For Ohio Town, Reading Might Be the Way Out of Recession
In an age of in increasing dependence on our online interconnectedness, it’s nice to see the occasional example of community building that still involves real people and real community – the kind of organizing that came before the internet, but now perhaps is informed by it as well. For Newark, Ohio, a town of 45,000 people that typifies the plight of so many manufacturing cities in the U.S. – loss of jobs, shuttered businesses and lack of innovation – the decision to fix their own economic woes has centered around one book or 1,400 to be exact.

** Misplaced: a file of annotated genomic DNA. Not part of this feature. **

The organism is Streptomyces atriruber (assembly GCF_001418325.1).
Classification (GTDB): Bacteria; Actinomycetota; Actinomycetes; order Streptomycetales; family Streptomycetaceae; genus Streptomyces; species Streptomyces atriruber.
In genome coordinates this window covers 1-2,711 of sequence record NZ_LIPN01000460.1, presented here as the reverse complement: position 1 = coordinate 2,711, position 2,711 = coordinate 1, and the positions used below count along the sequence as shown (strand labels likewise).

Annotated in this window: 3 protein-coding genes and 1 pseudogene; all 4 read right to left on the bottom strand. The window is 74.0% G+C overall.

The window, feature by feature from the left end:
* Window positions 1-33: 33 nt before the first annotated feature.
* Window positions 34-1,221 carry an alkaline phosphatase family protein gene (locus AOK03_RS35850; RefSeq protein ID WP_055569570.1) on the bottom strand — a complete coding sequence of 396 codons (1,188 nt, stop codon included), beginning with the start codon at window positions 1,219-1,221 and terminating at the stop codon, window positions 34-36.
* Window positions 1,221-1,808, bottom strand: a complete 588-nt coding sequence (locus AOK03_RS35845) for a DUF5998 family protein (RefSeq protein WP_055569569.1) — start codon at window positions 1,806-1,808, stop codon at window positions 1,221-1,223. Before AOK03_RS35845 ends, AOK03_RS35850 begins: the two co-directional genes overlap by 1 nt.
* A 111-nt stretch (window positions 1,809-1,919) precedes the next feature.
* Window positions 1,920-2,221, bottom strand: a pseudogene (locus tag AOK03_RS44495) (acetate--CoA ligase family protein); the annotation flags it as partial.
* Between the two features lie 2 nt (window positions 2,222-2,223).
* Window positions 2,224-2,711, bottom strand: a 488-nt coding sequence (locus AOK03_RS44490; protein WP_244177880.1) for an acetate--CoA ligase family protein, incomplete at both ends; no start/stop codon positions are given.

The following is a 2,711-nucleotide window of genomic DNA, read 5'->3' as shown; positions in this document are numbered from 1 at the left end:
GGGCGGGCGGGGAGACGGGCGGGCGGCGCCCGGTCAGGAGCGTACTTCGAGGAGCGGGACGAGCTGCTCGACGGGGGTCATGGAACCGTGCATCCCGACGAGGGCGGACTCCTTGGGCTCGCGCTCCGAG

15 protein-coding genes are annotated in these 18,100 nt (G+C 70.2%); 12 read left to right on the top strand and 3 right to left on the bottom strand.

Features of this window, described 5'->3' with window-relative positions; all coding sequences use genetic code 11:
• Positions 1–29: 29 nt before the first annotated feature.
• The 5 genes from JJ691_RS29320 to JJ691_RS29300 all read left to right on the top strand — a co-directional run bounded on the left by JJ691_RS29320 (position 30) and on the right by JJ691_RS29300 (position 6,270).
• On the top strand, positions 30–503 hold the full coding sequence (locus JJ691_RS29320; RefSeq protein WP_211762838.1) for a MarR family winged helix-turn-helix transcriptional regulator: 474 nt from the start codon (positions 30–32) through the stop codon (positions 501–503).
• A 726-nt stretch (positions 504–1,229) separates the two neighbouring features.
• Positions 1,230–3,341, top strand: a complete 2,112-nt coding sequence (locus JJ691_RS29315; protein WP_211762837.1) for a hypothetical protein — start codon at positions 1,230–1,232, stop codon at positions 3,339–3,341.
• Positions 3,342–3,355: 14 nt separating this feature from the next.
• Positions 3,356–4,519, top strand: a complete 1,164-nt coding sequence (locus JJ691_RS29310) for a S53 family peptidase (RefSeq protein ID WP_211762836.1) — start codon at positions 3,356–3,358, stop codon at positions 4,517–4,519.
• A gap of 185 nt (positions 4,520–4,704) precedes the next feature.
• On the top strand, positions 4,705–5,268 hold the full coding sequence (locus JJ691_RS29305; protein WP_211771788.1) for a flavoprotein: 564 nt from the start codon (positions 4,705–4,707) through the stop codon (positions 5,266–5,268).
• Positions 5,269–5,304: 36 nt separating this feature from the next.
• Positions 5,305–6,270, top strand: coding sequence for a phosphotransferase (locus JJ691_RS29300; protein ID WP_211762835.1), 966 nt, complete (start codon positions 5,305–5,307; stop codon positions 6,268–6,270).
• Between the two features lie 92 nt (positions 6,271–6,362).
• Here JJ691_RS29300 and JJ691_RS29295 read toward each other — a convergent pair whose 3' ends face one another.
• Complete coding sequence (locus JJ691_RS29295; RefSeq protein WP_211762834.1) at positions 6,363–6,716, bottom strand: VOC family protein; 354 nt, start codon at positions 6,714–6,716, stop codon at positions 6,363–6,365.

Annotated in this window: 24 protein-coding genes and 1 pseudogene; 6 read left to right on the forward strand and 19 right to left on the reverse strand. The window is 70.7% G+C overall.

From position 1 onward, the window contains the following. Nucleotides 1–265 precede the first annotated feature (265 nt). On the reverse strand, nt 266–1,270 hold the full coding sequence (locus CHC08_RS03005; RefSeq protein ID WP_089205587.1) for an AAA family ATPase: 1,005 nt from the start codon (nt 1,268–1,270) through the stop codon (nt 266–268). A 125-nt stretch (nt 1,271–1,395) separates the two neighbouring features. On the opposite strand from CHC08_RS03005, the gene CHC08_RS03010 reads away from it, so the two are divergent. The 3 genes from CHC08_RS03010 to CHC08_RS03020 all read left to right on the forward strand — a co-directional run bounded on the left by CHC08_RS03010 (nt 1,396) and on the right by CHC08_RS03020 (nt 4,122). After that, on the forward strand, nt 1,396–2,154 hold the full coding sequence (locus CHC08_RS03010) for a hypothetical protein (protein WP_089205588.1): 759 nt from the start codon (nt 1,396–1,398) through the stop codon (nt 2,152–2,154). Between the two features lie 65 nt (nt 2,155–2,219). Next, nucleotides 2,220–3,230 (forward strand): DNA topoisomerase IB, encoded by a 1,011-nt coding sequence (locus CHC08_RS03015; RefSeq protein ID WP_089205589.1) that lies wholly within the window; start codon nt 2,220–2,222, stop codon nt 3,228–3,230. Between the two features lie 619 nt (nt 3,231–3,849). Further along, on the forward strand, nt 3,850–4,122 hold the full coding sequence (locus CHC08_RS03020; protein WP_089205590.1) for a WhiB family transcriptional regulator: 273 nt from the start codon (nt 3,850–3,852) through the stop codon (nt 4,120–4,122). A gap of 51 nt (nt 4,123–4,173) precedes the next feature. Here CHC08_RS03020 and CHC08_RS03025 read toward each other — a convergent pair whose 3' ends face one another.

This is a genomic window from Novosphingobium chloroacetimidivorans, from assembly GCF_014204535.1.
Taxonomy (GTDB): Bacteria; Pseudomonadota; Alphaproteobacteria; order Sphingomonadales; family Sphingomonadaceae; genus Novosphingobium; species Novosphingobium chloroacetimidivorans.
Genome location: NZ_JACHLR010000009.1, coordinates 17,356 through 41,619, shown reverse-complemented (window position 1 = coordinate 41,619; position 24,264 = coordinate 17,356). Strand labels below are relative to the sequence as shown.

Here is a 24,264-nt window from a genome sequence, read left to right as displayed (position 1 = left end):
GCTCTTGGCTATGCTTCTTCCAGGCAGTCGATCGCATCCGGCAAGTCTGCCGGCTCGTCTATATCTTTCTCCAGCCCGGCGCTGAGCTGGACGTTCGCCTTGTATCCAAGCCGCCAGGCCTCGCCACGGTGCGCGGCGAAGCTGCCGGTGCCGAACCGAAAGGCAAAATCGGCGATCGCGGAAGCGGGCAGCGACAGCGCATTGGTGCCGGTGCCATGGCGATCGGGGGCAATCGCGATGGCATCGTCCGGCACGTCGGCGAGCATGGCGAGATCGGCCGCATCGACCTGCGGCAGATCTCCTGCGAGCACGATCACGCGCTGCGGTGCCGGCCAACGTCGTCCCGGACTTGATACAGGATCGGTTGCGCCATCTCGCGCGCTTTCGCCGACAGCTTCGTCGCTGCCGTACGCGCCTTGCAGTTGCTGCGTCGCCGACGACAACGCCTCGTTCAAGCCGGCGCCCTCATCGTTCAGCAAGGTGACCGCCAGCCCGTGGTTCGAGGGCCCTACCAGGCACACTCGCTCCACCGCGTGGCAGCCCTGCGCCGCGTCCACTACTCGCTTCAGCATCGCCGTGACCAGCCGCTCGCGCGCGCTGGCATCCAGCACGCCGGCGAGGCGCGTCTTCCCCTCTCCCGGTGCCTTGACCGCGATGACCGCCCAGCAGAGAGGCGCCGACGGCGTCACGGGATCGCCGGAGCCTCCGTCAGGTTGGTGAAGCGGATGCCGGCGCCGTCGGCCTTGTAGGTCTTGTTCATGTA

The slim volume, “Community Capitalism: Lessons from Kalamazoo and Beyond” that details the revival of the Michigan town with practical DIY advice for tapping into existing community resources has become required reading for the residents of Newark as they attempt to turnaround their own city’s fortunes. It’s like a book club with a reach that extends beyond the meeting hall and into the streets, asking everyone to take part in the conversation and offer potential solutions – an inspiring small scale model attempting to tackle a big problem and create lasting change.